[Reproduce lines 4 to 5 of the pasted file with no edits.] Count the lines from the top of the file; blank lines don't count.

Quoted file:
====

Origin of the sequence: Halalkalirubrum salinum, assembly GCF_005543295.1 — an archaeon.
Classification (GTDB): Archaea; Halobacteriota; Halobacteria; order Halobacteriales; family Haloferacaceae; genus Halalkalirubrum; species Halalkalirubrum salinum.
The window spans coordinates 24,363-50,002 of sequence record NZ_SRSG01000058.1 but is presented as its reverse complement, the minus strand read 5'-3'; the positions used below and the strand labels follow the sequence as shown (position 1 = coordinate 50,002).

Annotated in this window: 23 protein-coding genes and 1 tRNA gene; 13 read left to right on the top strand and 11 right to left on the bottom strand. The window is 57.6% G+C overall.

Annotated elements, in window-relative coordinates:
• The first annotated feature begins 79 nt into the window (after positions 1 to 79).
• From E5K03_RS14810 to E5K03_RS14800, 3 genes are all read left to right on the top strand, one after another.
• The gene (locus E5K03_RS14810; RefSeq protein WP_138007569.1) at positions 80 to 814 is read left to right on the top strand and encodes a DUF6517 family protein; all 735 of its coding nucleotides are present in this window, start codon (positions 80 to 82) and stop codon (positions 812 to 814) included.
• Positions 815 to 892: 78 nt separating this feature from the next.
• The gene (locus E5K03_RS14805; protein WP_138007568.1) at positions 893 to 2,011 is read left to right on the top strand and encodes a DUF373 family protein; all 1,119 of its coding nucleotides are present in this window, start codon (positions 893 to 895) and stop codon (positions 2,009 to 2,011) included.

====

Annotated in this window: 23 protein-coding genes and 1 tRNA gene; 13 read left to right on the top strand and 11 right to left on the bottom strand. The window is 57.6% G+C overall.

Annotated elements, in window-relative coordinates: